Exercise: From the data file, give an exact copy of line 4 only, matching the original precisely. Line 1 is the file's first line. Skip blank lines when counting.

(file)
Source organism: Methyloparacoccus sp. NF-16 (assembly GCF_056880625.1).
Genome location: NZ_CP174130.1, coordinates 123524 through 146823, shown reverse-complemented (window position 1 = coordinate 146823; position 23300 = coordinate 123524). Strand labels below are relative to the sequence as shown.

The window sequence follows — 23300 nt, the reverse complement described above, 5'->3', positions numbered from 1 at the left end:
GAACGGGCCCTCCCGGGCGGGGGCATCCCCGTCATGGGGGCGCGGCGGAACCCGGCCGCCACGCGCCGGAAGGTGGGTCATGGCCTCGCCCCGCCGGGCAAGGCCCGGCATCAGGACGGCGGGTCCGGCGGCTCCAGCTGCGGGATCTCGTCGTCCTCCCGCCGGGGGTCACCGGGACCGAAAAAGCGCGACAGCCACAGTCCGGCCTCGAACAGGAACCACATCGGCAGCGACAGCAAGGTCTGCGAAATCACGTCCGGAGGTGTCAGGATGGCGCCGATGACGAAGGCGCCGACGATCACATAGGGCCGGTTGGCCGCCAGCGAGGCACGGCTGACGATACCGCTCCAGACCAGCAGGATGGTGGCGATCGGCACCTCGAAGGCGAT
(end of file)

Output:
GAACGGGCCCTCCCGGGCGGGGGCATCCCCGTCATGGGGGCGCGGCGGAACCCGGCCGCCACGCGCCGGAAGGTGGGTCATGGCCTCGCCCCGCCGGGCAAGGCCCGGCATCAGGACGGCGGGTCCGGCGGCTCCAGCTGCGGGATCTCGTCGTCCTCCCGCCGGGGGTCACCGGGACCGAAAAAGCGCGACAGCCACAGTCCGGCCTCGAACAGGAACCACATCGGCAGCGACAGCAAGGTCTGCGAAATCACGTCCGGAGGTGTCAGGATGGCGCCGATGACGAAGGCGCCGACGATCACATAGGGCCGGTTGGCCGCCAGCGAGGCACGGCTGACGATACCGCTCCAGACCAGCAGGATGGTGGCGATCGGCACCTCGAAGGCGAT